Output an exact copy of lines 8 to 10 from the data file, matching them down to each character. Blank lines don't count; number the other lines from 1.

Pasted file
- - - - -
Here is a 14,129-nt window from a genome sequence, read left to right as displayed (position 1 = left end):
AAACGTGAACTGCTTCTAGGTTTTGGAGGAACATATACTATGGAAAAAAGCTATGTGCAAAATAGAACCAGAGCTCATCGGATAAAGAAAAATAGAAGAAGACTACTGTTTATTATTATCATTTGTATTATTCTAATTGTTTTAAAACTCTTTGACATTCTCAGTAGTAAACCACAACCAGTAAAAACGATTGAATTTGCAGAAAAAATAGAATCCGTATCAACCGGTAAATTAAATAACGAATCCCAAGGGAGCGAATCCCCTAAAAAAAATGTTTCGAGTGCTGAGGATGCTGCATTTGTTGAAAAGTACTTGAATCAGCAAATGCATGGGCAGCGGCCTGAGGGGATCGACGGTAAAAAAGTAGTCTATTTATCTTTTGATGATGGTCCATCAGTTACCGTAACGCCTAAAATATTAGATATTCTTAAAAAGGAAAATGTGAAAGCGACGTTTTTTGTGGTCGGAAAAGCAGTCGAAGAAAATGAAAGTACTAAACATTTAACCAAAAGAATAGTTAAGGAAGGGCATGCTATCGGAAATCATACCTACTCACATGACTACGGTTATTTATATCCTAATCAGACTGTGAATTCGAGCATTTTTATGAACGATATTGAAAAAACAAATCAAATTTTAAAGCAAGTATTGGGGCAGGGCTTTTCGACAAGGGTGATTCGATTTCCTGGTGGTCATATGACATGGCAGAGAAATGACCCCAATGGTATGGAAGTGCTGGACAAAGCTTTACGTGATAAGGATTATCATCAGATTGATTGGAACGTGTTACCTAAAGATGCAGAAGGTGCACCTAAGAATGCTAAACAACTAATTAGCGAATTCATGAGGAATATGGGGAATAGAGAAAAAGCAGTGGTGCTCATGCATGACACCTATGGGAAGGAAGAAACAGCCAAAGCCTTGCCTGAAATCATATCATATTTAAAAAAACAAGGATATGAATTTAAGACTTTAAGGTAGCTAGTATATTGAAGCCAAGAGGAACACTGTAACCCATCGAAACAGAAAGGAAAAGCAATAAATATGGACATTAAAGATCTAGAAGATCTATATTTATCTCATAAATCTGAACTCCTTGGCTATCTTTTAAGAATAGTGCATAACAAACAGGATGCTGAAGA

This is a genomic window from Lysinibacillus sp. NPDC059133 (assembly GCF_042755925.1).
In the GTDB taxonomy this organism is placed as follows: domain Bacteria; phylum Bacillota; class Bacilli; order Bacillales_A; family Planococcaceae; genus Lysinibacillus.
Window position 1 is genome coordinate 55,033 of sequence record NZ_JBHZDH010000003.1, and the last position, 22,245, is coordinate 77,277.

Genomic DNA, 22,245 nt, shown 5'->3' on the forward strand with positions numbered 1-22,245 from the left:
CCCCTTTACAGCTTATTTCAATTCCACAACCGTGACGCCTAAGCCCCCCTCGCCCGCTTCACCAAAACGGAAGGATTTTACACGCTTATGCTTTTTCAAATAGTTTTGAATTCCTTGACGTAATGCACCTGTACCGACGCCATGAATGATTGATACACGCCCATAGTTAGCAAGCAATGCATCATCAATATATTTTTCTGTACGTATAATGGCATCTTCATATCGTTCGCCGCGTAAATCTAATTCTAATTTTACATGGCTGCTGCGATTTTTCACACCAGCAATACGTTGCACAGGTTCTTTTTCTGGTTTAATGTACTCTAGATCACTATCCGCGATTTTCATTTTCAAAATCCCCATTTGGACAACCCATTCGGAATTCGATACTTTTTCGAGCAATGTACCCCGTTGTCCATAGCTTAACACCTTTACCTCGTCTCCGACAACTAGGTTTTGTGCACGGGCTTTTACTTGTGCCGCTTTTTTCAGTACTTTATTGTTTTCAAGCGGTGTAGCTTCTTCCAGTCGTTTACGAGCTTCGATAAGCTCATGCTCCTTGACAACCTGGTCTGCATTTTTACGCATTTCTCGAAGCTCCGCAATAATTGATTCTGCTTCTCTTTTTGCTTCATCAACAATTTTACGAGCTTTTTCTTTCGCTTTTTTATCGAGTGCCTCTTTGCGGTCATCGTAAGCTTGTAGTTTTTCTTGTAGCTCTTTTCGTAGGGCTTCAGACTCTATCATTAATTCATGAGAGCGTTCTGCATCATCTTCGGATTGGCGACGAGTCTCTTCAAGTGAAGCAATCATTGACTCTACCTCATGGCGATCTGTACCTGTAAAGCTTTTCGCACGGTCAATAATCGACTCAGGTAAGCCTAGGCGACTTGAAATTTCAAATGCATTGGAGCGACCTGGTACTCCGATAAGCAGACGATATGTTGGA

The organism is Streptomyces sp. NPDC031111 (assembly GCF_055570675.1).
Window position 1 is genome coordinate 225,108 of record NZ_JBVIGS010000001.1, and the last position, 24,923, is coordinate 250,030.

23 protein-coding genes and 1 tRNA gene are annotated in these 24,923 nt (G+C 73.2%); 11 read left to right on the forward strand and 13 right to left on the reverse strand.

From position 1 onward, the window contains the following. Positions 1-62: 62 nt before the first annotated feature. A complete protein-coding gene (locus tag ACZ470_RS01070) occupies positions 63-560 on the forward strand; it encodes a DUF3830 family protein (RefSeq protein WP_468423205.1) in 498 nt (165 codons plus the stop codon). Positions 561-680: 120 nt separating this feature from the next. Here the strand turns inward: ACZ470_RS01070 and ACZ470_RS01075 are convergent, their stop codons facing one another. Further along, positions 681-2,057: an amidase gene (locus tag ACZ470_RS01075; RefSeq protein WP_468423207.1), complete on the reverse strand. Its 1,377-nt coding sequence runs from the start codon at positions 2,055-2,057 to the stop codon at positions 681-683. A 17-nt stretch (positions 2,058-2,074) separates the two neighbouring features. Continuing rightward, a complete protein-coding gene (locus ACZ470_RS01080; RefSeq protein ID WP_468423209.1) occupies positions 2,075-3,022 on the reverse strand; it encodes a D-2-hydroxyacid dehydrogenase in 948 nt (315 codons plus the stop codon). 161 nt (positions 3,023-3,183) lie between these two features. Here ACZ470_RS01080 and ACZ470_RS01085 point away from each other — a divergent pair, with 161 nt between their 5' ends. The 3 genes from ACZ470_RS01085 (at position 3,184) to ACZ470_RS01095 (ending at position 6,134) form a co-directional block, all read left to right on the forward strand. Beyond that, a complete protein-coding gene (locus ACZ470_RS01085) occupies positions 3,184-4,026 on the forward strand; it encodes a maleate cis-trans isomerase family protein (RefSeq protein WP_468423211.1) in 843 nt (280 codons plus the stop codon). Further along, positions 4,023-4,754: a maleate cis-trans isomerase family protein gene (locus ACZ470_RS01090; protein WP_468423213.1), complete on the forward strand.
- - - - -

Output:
The organism is Streptomyces sp. NPDC031111 (assembly GCF_055570675.1).
Window position 1 is genome coordinate 225,108 of record NZ_JBVIGS010000001.1, and the last position, 24,923, is coordinate 250,030.

23 protein-coding genes and 1 tRNA gene are annotated in these 24,923 nt (G+C 73.2%); 11 read left to right on the forward strand and 13 right to left on the reverse strand.